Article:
At the base level, Albert is a PC run VR application. Albert's environments and code were created inside Unreal Engine 5, and it uses many plugins to talk to various external tools and software to make a single cohesive experience.
The first of the external tools that allow Albert to function is the HP Omnicept. It is a VR device that allows us to have access to certain aspects of a user's biometric data. This includes real time data such as: eye tracking, pupil dilation, heart rate, and cognitive load. This data is utilized in a few separate ways. First, Albert uses the data to effect and change the virtual world around the user in ways that mirror the physical and mental state of the user in abstract ways.
In one part of the visualization, the user's cognitive load changes the color of the sky, ranging from blue to pink. meanwhile where they are looking with their eyes causes various parts of the environment around them to react both visually and audibly, and as parts of the environment pulse and move with an abstraction of the user's heart rate.
Another part of the visualization uses a modified version of the apollonian gasket fractal to act as the set piece for the scene. In this portion we tie the user's biometric data to various variables in the fractal. Both the scale and number of iterations of the fractal are tied to cognitive load. It is also mapped to a post processing effect that shifts the position of the visuals color channels.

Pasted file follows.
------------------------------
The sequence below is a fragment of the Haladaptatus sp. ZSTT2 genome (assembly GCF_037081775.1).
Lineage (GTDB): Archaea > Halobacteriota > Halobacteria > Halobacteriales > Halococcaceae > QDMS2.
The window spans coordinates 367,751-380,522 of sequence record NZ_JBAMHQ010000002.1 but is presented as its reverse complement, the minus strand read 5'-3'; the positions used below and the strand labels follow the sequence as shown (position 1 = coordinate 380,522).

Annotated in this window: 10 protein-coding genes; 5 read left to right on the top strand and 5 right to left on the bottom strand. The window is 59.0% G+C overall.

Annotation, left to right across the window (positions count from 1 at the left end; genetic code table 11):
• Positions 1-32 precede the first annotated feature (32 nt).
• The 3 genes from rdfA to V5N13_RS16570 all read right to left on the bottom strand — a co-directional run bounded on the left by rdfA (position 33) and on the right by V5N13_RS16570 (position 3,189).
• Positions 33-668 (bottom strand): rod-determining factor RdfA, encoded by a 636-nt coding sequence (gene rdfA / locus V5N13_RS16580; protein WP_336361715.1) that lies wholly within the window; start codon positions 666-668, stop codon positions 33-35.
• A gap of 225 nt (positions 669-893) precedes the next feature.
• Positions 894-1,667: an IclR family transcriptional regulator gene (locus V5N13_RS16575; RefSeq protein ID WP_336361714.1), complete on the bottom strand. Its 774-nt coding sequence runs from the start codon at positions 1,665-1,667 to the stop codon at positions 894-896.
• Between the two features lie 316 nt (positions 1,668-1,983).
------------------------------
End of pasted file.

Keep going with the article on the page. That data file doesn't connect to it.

In addition to this, we also make use of a few different AI tools. These are used to allow the user to converse with the AI and ask for guidance about mindfulness practices. To start, we parse the user's voice input into text using Vosk, and combine it with context about what the user's biometric data is telling us and what the visualization looks like. That is then sent to ChatGPT to process and create informed guidance as to help the user in their mindfulness training. That guidance is then vocalized back to the user using Unreal's built in text to speech.